The Complete Solution to Cardiac Risk Assessment
“CVDs are the number 1 cause of death globally: more people die annually from CVDs than from any other cause”. In 2015, roughly 17.7 million people died from CVD, representing 31% of all global deaths: 7.4 million were due to coronary heart disease and 6.7 million were due to stroke. (WHO, 2017)
Cardiac health and regular cardiovascular screening is important to enable risk factors to be detected in their earliest stages. There are a few factors which contribute to CVD. These include: smoking, unhealthy diet, excessive alcohol consumption, low physical activity levels. Whilst there are only a few factors contributing to CVD, these can be maintained by the patient through living a healthy lifestyle including: quitting smoking, consuming no more than the recommended allowance of alcohol, cutting out junk food, and exercising for 30 minutes a day, 3 – 5 days a week. In a perfect world, this would be easy and CVD would not be a global problem. However, due to busy lifestyles, cravings, reduced willpower, and convenience, not all individuals in today’s world will be able to avoid CVDs. Therefore, it is vitally important that individuals are tested for CVDs to detect them in the earliest stages to reduce damage, prevent further damage, or even death. Furthermore, many individuals suffer from inherited cardiac risk factors, which stresses the need for accurate testing of both traditional and novel cardiac risk biomarkers.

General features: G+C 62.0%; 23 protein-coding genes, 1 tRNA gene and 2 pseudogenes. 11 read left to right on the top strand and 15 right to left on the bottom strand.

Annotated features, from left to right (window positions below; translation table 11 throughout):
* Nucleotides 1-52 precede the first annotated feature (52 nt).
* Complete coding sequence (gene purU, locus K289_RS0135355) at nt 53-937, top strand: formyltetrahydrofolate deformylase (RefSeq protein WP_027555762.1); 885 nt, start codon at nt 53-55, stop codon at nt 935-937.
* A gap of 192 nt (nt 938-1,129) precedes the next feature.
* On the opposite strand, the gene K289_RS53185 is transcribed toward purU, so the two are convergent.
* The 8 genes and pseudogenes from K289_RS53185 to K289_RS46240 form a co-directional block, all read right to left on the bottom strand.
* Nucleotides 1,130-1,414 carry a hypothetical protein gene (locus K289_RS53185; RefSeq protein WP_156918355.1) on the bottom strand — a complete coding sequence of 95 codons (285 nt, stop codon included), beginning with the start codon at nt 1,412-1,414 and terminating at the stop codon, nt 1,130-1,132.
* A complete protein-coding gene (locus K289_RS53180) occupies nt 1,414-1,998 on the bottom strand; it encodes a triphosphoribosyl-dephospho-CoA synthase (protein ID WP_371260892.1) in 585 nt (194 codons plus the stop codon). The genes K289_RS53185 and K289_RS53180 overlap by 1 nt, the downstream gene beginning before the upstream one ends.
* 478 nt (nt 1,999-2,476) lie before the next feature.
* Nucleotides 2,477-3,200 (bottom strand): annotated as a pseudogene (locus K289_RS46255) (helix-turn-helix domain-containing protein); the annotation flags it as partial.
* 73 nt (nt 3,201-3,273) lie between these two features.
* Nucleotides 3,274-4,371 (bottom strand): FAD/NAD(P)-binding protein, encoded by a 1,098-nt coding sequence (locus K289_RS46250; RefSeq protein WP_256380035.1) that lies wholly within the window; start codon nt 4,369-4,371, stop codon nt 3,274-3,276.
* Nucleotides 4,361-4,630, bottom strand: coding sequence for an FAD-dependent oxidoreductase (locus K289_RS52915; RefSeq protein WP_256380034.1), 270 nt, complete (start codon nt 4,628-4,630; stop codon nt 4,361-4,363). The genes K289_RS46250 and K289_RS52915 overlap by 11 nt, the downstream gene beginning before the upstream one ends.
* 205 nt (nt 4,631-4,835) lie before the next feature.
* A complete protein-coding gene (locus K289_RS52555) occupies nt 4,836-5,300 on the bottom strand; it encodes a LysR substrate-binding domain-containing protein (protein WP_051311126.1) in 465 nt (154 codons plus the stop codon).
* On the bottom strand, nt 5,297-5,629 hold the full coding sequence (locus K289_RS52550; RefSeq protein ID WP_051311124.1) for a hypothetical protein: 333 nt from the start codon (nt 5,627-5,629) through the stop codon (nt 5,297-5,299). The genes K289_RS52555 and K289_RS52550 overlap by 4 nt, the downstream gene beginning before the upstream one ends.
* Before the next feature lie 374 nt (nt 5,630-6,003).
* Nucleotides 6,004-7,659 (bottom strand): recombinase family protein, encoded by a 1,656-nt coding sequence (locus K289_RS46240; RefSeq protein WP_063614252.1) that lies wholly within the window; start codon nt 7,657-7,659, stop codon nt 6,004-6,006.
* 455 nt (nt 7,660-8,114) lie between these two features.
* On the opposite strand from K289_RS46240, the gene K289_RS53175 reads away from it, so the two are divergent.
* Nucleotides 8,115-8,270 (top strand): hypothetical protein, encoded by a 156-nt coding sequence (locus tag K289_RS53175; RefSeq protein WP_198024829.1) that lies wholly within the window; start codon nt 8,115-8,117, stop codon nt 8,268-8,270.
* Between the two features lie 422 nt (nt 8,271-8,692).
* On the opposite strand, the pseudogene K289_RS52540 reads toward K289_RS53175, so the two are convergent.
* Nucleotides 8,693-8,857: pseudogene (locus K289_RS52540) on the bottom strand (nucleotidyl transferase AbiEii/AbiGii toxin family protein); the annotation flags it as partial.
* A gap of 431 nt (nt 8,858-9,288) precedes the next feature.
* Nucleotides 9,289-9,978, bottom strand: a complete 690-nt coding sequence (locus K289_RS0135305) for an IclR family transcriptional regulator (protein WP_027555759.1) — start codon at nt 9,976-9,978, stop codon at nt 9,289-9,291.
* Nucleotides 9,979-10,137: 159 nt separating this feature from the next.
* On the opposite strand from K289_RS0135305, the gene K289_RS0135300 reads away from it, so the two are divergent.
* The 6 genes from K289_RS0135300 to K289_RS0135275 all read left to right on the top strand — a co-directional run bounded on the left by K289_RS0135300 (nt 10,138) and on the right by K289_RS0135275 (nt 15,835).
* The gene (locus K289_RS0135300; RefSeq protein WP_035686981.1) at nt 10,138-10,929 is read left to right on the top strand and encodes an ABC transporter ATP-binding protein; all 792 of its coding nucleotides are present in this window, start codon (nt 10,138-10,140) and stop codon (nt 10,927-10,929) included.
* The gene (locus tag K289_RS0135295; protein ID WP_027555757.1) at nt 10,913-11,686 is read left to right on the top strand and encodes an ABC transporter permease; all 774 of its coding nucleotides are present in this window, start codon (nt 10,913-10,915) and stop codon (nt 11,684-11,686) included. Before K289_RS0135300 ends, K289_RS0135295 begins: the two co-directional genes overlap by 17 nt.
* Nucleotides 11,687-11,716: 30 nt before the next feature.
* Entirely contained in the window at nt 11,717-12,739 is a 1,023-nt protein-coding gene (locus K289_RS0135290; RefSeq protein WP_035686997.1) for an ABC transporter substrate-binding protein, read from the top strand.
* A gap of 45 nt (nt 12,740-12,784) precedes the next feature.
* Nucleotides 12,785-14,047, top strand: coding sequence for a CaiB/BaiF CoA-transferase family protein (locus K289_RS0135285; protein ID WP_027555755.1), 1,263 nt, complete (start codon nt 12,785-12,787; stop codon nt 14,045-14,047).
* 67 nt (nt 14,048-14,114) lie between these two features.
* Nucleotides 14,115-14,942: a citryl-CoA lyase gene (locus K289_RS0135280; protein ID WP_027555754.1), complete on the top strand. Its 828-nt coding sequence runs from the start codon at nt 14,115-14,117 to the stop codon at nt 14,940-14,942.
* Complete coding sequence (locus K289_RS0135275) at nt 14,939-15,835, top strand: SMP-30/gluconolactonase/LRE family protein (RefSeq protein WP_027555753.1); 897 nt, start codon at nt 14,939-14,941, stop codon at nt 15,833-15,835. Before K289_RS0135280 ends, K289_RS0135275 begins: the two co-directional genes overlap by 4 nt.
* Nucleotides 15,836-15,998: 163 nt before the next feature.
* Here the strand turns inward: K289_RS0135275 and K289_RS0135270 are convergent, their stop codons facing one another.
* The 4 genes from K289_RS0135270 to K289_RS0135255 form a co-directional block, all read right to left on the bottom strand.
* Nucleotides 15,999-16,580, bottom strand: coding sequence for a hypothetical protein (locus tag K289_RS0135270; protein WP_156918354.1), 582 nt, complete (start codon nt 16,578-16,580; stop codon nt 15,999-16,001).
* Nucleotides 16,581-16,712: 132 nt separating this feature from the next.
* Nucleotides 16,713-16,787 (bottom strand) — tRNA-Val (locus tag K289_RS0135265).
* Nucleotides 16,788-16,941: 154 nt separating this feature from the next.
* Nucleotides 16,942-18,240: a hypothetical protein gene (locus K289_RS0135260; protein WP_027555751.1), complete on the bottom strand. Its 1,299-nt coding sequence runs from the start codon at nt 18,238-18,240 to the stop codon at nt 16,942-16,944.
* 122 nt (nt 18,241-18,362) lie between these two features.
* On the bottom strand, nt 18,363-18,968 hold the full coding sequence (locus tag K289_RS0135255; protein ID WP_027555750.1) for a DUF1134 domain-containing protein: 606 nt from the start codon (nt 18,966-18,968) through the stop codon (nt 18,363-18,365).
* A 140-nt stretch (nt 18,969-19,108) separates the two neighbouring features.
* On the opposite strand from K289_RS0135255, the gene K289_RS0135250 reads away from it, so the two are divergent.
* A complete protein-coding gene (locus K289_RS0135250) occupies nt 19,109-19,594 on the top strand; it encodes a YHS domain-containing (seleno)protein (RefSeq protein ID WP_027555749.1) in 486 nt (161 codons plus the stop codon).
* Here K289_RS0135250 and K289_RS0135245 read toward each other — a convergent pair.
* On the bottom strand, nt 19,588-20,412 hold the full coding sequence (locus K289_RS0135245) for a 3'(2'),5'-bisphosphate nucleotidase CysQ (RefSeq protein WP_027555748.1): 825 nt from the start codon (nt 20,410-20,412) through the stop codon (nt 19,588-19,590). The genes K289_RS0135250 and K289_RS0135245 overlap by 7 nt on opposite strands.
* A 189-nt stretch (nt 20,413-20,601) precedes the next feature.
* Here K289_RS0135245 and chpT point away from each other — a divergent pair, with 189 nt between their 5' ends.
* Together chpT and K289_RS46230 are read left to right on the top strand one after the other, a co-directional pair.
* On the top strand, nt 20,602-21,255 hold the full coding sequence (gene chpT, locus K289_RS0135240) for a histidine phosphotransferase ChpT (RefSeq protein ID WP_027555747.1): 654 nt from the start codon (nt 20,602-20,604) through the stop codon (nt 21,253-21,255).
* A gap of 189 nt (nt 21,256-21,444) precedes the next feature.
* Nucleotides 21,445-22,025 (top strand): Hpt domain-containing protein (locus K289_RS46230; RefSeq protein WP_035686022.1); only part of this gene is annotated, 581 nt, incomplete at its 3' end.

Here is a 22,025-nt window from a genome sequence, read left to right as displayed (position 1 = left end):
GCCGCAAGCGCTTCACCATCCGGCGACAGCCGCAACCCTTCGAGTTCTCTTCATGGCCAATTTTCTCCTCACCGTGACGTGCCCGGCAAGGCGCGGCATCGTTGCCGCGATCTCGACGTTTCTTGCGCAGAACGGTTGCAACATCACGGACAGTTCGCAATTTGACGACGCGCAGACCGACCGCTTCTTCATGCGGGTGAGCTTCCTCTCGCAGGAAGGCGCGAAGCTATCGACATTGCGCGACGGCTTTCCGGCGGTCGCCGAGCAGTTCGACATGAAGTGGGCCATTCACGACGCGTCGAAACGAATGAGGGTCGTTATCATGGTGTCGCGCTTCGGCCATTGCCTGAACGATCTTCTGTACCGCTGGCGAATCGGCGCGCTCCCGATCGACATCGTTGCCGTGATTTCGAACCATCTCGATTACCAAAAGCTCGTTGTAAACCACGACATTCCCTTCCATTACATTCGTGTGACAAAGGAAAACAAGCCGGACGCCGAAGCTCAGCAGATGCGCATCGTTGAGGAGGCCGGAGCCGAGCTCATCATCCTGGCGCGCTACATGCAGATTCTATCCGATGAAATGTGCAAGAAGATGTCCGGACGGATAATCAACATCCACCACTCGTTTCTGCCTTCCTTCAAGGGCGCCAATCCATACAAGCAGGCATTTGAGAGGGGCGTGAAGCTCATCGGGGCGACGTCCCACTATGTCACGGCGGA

Randox offer the complete solution to cardiac risk assessment including: RX analysers, traditional and novel reagents, internal quality control (Acusera), and external quality control (RIQAS).
Randox has developed the RX series range of clinical chemistry analysers for high-quality semi-automated and fully automated testing. Choose between the RX misano, RX monaco, RX daytona+, RX imola, and the RX modena depending on the throughput of your laboratory. The RX series offers a suitable analyser for your laboratory’s needs. For more information on the Randox RX series, please click here or email firstname.lastname@example.org
As previously mentioned, early assessment of cardiac risk is vital. Randox offer a range of novel risk biomarkers for both very early and the genetic assessment of cardiac risk.
The niche Adiponectin assay allows for the early assessment of CVD. Adiponectin levels are inversely correlated with abdominal visceral fat which has proven to be a strong predictor of T2DM. Body-Mass Index (BMI) is a common method for determining which patients are classified as underweight, healthy, overweight or obese, however, BMI does not take into account gender, ethnicity or activity levels. For example, measuring the BMI of athletes who have a high BMI due to muscle weighing heavier than fat would classify them as obese which is inaccurate. Measuring adiponectin levels is therefore a much more reliable indicator of at-risk patients compared to BMI.
LDL cholesterol is often referred to as the ‘bad cholesterol’. High concentrations of LDL-cholesterol is considered to be the most important clinical predictor, of all single parameters, with respect to coronary atherosclerosis. However, sLDL is a smaller, more dense subfraction of LDL-cholesterol. sLDL particles more readily permeate the inner arterial wall and are more susceptible to oxidation. Individuals with a predominance of sLDL have a 3-fold increased risk of myocardial infarction. Measurement of sLDL allows the clinician to get a more comprehensive picture of lipid risk factors and tailor treatment accordingly.